Again, sadly, I remain...

@ Skeptical

On reflection there is a further cause of disappointment.

There was room for believing that the problem was inexperienced judges given briefs written at a high level but not concentrating on essentials, so that basics might have slipped through the cracks. But if you take the petition and the amicus briefs as a collective effort, that cannot be said in the present petition and the critical arguments were presented in authoritative detail. You have only to look at the names on many of the amicus briefs to realize the rare assembly of skill and knowledge with which the decision-making process was supported.

In these circumstances, the outcome is almost impossible to understand and reflects no credit on US jurisprudence. Indeed, Skeptical you told me so. My problem was in having more confidence in the rational decision-making capacity of US judges than proved to be the case.

"In these circumstances, the outcome is almost impossible to understand and reflects no credit on US jurisprudence."

I agree 100%. Judge Linn concurred with the panel opinion, but wrote separately to say that Mayo is both over-reaching and unworkable in actual practice. Then Judge Lourie (joined by Judge Moore) wrote a concurrence to the denial of en banc review to make the same point. Even Judge Dyk, who is a real fan of Mayo, admitted that the text of Mayo is probably an over-reach and will need to be revisited some day (although he did not want Sequenom's case to be that occasion for revisiting).

In other words, let's set aside for a moment the combined eminence of the various amici supporting this cert petition. Just looking at the *federal judges* urging the SCotUS to take this case, I cannot imagine a more clear statement that a case deserves cert.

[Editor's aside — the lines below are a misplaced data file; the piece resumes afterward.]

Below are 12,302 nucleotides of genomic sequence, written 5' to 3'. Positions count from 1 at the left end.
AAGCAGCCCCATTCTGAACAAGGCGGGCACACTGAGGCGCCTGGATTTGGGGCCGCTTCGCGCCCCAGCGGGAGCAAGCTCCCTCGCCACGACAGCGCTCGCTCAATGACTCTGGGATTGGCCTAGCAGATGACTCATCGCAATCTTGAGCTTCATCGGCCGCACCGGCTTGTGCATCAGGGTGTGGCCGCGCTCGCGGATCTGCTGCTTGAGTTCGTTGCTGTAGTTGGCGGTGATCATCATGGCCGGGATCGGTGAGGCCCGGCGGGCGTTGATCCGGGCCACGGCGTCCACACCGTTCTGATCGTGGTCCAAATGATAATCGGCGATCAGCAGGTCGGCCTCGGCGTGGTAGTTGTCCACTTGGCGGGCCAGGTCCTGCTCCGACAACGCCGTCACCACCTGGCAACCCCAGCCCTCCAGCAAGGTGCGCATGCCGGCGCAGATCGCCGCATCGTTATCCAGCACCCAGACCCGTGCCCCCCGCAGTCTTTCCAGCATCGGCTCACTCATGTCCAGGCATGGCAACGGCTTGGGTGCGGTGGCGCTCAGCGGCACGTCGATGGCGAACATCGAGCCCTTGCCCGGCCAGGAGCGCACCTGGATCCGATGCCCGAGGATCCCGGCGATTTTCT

If the SCotUS cannot see clearly the importance of these issues in this case, then there really is no hope for the courts to correct their own mistakes. Only Congress can save the patent system at this point. Unfortunately, it will likely be a while before they take notice.

I don't understand why a concerted effort by the biotech industry couldn't get Congress to amend section 101.

"In other words, let's set aside for a moment the combined eminence of the various amici supporting this cert petition. Just looking at the *federal judges* urging the SCotUS to take this case, I cannot imagine a more clear statement that a case deserves cert."

There is another way, shown to us by Judge Newman in BASCOM: do the 102, 103 and 112 analysis as such, without conducting a separate 101, while SAYING that your result amounts to a conclusion under 101 as well. That is, side-step Alice, Myriad and Mayo while talking as if you're following the SCOTUS line on this. That's what I would have expected the CAFC to do in the not-so-distant past. But now, Lourie, Linn and the rest don't have Judge Newman's spine.

My impression is that SCOTUS put this case into its "Too Difficult" basket. Of course, the justices would never admit to such a thing. Instead, they trot out the usual "The court does not shrink from...." mantra. Sad.